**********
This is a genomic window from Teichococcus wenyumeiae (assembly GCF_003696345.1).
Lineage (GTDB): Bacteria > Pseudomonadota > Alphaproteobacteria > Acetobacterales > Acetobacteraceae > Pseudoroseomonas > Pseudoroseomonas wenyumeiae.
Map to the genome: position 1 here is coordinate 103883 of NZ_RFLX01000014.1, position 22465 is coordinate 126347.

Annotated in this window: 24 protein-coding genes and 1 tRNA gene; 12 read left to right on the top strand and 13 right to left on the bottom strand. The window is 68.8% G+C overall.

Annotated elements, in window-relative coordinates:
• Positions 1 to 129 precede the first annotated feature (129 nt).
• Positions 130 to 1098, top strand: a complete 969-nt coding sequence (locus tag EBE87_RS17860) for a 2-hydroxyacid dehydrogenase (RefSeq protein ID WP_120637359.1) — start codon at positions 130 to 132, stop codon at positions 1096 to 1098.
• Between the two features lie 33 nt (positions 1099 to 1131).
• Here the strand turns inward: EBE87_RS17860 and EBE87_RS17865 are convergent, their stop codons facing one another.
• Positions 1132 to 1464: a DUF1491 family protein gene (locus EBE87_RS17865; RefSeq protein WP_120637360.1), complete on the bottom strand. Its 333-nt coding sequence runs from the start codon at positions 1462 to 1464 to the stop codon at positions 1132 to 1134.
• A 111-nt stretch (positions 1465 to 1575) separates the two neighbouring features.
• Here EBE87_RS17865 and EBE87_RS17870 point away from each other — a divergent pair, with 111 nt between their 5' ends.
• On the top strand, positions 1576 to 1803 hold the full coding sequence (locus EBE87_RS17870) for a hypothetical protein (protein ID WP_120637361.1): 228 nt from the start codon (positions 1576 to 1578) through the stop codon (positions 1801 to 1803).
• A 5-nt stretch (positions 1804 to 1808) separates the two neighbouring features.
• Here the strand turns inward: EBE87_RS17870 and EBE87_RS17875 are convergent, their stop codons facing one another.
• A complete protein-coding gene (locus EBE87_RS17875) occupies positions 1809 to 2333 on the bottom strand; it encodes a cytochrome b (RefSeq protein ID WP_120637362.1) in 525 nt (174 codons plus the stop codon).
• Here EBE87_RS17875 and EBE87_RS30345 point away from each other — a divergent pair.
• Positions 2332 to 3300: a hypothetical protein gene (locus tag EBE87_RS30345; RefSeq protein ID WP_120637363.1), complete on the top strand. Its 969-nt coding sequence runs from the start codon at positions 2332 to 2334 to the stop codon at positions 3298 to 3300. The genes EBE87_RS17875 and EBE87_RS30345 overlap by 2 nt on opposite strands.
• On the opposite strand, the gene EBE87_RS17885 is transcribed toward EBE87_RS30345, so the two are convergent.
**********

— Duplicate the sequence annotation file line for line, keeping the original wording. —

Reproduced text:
This is a genomic window from Teichococcus wenyumeiae (assembly GCF_003696345.1).
Lineage (GTDB): Bacteria > Pseudomonadota > Alphaproteobacteria > Acetobacterales > Acetobacteraceae > Pseudoroseomonas > Pseudoroseomonas wenyumeiae.
Map to the genome: position 1 here is coordinate 103883 of NZ_RFLX01000014.1, position 22465 is coordinate 126347.

Annotated in this window: 24 protein-coding genes and 1 tRNA gene; 12 read left to right on the top strand and 13 right to left on the bottom strand. The window is 68.8% G+C overall.

Annotated elements, in window-relative coordinates:
• Positions 1 to 129 precede the first annotated feature (129 nt).
• Positions 130 to 1098, top strand: a complete 969-nt coding sequence (locus tag EBE87_RS17860) for a 2-hydroxyacid dehydrogenase (RefSeq protein ID WP_120637359.1) — start codon at positions 130 to 132, stop codon at positions 1096 to 1098.
• Between the two features lie 33 nt (positions 1099 to 1131).
• Here the strand turns inward: EBE87_RS17860 and EBE87_RS17865 are convergent, their stop codons facing one another.
• Positions 1132 to 1464: a DUF1491 family protein gene (locus EBE87_RS17865; RefSeq protein WP_120637360.1), complete on the bottom strand. Its 333-nt coding sequence runs from the start codon at positions 1462 to 1464 to the stop codon at positions 1132 to 1134.
• A 111-nt stretch (positions 1465 to 1575) separates the two neighbouring features.
• Here EBE87_RS17865 and EBE87_RS17870 point away from each other — a divergent pair, with 111 nt between their 5' ends.
• On the top strand, positions 1576 to 1803 hold the full coding sequence (locus EBE87_RS17870) for a hypothetical protein (protein ID WP_120637361.1): 228 nt from the start codon (positions 1576 to 1578) through the stop codon (positions 1801 to 1803).
• A 5-nt stretch (positions 1804 to 1808) separates the two neighbouring features.
• Here the strand turns inward: EBE87_RS17870 and EBE87_RS17875 are convergent, their stop codons facing one another.
• A complete protein-coding gene (locus EBE87_RS17875) occupies positions 1809 to 2333 on the bottom strand; it encodes a cytochrome b (RefSeq protein ID WP_120637362.1) in 525 nt (174 codons plus the stop codon).
• Here EBE87_RS17875 and EBE87_RS30345 point away from each other — a divergent pair.
• Positions 2332 to 3300: a hypothetical protein gene (locus tag EBE87_RS30345; RefSeq protein ID WP_120637363.1), complete on the top strand. Its 969-nt coding sequence runs from the start codon at positions 2332 to 2334 to the stop codon at positions 3298 to 3300. The genes EBE87_RS17875 and EBE87_RS30345 overlap by 2 nt on opposite strands.
• On the opposite strand, the gene EBE87_RS17885 is transcribed toward EBE87_RS30345, so the two are convergent.